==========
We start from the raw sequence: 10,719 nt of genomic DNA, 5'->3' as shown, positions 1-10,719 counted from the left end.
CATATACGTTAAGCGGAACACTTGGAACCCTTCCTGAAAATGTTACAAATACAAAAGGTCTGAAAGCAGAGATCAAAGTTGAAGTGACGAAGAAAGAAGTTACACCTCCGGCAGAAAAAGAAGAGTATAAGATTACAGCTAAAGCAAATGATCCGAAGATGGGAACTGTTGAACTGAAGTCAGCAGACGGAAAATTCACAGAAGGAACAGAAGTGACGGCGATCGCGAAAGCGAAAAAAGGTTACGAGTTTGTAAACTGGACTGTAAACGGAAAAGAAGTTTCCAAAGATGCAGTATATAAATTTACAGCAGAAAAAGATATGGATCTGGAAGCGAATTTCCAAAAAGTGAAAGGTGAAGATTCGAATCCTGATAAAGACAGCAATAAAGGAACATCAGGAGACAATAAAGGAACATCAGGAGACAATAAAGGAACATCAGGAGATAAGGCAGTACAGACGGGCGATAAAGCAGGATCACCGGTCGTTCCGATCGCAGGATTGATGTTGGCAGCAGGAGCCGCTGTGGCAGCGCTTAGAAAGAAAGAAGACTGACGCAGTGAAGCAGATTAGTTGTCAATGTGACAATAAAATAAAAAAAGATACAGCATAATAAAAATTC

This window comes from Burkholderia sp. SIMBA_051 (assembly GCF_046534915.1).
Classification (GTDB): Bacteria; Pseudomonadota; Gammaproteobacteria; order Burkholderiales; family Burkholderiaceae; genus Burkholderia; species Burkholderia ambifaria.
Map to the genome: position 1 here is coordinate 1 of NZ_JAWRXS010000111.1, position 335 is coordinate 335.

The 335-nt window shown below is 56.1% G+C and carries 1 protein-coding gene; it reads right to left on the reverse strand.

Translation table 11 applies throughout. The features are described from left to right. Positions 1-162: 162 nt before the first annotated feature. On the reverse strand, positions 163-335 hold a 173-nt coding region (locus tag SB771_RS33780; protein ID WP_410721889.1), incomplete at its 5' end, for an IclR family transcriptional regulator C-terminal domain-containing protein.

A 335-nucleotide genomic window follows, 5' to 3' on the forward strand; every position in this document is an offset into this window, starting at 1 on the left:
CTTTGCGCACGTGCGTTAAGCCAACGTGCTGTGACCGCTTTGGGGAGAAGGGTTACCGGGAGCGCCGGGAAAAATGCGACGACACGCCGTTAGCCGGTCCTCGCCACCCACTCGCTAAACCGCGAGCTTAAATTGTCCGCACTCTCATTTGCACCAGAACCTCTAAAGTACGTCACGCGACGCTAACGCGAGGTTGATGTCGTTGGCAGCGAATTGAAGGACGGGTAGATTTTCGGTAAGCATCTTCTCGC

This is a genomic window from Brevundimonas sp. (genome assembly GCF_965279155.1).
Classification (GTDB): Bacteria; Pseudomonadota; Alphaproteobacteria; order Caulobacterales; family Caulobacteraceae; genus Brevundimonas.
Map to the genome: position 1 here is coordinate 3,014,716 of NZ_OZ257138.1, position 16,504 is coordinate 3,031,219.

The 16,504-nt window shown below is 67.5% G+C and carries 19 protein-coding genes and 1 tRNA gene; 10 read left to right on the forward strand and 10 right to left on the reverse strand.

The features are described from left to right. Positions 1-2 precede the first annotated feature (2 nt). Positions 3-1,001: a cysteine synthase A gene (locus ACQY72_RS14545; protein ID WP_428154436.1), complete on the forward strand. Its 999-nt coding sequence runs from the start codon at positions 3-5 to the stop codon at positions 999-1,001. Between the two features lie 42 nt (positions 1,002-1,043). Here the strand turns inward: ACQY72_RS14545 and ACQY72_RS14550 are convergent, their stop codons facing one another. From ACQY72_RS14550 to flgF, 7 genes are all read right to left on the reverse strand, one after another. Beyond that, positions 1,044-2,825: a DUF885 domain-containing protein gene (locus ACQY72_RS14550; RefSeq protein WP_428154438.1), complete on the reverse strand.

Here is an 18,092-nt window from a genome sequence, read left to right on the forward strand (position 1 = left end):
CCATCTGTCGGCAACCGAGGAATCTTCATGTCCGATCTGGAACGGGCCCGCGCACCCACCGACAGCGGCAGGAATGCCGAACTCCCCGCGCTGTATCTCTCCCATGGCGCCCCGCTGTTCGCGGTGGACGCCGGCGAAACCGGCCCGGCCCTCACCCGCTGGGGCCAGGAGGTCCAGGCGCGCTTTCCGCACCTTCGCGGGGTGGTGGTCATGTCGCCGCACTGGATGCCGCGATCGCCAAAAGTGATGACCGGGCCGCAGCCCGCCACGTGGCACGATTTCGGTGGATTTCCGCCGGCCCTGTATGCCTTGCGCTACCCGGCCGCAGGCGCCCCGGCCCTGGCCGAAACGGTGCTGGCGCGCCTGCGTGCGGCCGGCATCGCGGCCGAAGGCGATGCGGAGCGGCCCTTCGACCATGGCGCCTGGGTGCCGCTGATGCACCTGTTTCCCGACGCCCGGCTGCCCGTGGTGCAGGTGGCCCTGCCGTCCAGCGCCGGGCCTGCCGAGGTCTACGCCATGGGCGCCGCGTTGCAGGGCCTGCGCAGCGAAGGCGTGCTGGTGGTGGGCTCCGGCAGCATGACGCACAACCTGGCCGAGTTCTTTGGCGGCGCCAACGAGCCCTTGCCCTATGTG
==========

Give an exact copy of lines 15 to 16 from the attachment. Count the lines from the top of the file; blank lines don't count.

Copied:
Here is an 18,092-nt window from a genome sequence, read left to right on the forward strand (position 1 = left end):
CCATCTGTCGGCAACCGAGGAATCTTCATGTCCGATCTGGAACGGGCCCGCGCACCCACCGACAGCGGCAGGAATGCCGAACTCCCCGCGCTGTATCTCTCCCATGGCGCCCCGCTGTTCGCGGTGGACGCCGGCGAAACCGGCCCGGCCCTCACCCGCTGGGGCCAGGAGGTCCAGGCGCGCTTTCCGCACCTTCGCGGGGTGGTGGTCATGTCGCCGCACTGGATGCCGCGATCGCCAAAAGTGATGACCGGGCCGCAGCCCGCCACGTGGCACGATTTCGGTGGATTTCCGCCGGCCCTGTATGCCTTGCGCTACCCGGCCGCAGGCGCCCCGGCCCTGGCCGAAACGGTGCTGGCGCGCCTGCGTGCGGCCGGCATCGCGGCCGAAGGCGATGCGGAGCGGCCCTTCGACCATGGCGCCTGGGTGCCGCTGATGCACCTGTTTCCCGACGCCCGGCTGCCCGTGGTGCAGGTGGCCCTGCCGTCCAGCGCCGGGCCTGCCGAGGTCTACGCCATGGGCGCCGCGTTGCAGGGCCTGCGCAGCGAAGGCGTGCTGGTGGTGGGCTCCGGCAGCATGACGCACAACCTGGCCGAGTTCTTTGGCGGCGCCAACGAGCCCTTGCCCTATGTG